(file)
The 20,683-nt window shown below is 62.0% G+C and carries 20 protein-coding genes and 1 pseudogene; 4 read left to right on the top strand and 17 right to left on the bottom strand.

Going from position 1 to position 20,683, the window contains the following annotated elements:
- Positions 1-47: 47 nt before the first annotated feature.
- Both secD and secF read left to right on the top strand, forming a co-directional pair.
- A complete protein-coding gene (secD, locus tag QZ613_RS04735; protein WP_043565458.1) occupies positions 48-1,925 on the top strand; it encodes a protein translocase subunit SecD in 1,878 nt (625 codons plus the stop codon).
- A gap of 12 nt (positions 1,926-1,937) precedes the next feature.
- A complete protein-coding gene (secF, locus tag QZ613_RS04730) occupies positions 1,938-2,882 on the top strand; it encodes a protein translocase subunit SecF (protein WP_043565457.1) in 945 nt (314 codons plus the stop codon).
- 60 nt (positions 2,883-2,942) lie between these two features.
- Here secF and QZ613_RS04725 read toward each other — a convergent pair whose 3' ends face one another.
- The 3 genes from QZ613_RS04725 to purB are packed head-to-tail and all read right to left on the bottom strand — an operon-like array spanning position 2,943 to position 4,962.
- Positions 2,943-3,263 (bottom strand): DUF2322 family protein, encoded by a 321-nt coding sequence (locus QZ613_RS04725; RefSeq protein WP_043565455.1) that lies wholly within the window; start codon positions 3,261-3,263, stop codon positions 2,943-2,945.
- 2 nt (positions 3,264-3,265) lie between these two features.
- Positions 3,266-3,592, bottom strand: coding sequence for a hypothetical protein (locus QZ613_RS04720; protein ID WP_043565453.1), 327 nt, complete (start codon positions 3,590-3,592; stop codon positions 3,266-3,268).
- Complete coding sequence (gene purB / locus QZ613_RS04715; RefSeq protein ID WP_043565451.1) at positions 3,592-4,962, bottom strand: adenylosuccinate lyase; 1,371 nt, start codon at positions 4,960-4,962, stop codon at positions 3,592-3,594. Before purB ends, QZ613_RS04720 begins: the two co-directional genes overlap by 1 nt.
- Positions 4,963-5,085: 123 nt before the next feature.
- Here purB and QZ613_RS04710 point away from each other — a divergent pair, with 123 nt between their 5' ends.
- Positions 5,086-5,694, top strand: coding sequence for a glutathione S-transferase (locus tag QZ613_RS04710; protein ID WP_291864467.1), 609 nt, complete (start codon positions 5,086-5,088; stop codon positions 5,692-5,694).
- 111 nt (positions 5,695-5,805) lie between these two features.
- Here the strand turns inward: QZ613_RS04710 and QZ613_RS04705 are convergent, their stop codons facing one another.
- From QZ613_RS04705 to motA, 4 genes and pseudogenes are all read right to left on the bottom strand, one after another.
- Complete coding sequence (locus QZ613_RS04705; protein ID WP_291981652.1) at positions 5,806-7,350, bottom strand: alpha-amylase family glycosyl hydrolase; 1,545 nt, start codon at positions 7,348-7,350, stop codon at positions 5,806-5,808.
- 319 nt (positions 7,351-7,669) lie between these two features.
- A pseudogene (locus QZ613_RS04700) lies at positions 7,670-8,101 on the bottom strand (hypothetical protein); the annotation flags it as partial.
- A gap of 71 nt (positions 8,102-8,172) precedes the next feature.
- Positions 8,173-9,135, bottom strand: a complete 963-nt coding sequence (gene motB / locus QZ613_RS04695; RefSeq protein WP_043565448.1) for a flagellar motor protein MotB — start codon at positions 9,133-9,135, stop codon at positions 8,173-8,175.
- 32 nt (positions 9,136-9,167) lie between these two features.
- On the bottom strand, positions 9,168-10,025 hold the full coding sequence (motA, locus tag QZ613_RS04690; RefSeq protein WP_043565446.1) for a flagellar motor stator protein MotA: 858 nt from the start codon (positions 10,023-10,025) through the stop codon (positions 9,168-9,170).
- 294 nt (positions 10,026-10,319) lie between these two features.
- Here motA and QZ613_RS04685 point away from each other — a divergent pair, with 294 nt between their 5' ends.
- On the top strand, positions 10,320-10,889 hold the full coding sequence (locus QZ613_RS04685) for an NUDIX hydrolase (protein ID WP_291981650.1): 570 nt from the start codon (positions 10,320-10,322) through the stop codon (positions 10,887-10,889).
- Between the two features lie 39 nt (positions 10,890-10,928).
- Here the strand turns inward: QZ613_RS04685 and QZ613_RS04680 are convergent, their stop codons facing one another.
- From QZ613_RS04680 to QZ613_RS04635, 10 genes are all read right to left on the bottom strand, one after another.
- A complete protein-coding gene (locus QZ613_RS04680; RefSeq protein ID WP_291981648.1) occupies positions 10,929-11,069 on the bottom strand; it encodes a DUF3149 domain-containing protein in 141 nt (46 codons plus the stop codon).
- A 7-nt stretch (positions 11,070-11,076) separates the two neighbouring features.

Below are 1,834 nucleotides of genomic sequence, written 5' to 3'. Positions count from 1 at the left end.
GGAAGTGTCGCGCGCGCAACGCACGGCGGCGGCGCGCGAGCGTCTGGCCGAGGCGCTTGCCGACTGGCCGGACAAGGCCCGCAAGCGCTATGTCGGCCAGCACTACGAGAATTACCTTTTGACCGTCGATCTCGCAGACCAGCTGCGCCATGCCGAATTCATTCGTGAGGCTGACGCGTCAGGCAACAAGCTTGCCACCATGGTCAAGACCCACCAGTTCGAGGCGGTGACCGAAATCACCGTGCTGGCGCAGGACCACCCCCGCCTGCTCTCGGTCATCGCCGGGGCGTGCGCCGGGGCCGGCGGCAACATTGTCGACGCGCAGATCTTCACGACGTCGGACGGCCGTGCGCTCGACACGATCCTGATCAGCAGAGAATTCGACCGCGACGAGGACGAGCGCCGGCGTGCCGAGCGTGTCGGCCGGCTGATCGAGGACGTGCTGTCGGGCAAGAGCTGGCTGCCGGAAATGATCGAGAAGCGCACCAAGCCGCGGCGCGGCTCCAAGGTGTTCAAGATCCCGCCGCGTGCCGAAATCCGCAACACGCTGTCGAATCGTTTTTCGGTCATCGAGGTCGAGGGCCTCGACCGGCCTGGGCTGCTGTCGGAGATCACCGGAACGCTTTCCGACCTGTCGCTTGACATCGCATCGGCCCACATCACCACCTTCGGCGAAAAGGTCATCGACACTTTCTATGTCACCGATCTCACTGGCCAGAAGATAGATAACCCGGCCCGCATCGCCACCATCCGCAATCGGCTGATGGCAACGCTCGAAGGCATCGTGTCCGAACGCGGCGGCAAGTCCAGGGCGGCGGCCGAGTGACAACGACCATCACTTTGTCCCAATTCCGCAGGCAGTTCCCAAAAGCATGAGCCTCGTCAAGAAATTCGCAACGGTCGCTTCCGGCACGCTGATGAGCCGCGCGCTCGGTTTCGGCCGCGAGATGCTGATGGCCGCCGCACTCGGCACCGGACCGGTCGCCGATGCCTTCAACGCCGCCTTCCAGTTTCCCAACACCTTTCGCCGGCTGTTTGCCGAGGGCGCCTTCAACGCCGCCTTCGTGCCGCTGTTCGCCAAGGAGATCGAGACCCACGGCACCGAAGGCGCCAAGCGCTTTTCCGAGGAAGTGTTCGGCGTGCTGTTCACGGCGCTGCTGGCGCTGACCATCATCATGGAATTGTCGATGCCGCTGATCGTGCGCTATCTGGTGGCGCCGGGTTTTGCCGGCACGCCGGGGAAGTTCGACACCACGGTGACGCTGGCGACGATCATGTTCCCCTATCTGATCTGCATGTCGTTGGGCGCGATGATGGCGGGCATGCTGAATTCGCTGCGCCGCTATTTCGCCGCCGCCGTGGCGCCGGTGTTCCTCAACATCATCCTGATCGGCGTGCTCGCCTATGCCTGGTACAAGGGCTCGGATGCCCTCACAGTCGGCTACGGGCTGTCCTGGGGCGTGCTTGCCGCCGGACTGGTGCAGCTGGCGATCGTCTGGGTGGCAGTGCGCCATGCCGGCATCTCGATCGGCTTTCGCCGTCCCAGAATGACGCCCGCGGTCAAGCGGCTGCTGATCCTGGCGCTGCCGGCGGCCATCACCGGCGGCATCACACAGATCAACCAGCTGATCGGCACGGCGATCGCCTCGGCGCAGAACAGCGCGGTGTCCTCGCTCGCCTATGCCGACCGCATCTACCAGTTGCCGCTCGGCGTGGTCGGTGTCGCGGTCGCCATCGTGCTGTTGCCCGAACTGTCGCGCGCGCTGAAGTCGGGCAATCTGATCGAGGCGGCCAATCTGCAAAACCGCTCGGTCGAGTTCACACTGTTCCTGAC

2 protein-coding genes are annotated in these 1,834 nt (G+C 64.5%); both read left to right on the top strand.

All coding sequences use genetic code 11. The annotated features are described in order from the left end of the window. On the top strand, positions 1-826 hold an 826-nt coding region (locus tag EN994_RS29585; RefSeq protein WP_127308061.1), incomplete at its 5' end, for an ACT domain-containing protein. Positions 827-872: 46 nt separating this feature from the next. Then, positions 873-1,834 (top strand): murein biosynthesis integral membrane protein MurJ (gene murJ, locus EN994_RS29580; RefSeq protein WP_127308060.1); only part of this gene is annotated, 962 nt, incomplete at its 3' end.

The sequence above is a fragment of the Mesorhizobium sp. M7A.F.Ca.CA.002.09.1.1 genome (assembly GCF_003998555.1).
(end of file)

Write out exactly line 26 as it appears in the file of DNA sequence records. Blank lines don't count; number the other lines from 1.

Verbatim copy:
- 32 nt (positions 9,136-9,167) lie between these two features.